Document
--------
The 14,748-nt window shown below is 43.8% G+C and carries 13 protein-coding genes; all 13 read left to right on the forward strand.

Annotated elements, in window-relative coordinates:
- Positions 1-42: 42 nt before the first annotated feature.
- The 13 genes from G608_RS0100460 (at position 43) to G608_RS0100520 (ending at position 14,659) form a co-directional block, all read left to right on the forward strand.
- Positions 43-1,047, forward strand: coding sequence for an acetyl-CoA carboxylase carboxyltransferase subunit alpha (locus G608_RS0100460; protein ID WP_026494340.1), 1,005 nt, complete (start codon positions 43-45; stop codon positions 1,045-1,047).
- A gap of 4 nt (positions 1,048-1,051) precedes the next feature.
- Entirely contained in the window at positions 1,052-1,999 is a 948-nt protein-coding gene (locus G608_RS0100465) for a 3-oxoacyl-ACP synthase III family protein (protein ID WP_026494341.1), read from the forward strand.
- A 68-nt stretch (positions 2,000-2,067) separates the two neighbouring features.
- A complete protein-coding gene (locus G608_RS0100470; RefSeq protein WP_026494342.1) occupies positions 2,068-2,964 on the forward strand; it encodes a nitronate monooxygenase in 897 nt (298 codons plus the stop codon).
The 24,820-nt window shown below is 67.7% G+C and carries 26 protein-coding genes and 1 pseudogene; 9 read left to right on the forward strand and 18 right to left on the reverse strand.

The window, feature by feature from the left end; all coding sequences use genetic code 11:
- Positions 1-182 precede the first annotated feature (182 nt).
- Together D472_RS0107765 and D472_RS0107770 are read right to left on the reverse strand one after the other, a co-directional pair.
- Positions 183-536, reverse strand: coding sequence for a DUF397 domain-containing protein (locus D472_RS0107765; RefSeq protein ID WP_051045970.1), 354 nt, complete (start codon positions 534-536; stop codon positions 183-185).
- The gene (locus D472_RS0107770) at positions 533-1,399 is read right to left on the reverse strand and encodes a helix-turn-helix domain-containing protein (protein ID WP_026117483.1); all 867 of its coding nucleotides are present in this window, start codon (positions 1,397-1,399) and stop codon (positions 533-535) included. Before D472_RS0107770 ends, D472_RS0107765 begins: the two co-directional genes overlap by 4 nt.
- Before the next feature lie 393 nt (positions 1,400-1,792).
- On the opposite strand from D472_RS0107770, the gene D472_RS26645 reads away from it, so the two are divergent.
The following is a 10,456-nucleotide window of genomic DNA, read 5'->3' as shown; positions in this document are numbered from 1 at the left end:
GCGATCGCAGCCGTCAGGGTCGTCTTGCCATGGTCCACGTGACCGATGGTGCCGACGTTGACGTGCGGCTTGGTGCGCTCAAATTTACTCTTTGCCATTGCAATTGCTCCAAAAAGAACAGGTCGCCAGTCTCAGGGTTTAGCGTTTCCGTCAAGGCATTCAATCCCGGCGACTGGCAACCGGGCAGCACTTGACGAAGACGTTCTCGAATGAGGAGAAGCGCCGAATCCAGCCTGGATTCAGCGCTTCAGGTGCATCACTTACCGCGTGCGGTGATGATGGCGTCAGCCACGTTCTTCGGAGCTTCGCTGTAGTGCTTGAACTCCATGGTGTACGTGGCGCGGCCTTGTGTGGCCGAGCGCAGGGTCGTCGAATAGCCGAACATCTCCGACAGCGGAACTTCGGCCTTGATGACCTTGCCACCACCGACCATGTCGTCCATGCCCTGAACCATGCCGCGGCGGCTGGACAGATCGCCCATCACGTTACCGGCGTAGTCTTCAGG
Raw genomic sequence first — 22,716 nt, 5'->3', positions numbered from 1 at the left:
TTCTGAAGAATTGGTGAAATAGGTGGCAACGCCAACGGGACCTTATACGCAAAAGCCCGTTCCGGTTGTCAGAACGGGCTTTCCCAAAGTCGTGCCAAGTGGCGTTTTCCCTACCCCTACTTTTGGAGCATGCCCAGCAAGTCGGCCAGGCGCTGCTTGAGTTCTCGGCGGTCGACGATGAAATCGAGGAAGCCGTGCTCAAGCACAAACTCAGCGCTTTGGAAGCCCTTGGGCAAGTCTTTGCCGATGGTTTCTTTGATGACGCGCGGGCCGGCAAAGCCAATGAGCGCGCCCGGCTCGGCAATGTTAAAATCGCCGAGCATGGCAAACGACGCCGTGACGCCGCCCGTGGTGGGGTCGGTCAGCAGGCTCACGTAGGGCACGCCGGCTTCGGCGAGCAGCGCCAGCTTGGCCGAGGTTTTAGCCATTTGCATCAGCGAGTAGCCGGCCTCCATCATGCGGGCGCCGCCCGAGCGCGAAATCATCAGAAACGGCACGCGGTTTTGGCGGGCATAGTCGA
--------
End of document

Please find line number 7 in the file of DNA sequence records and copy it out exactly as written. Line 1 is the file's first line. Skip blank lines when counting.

- Entirely contained in the window at positions 1,052-1,999 is a 948-nt protein-coding gene (locus G608_RS0100465) for a 3-oxoacyl-ACP synthase III family protein (protein ID WP_026494341.1), read from the forward strand.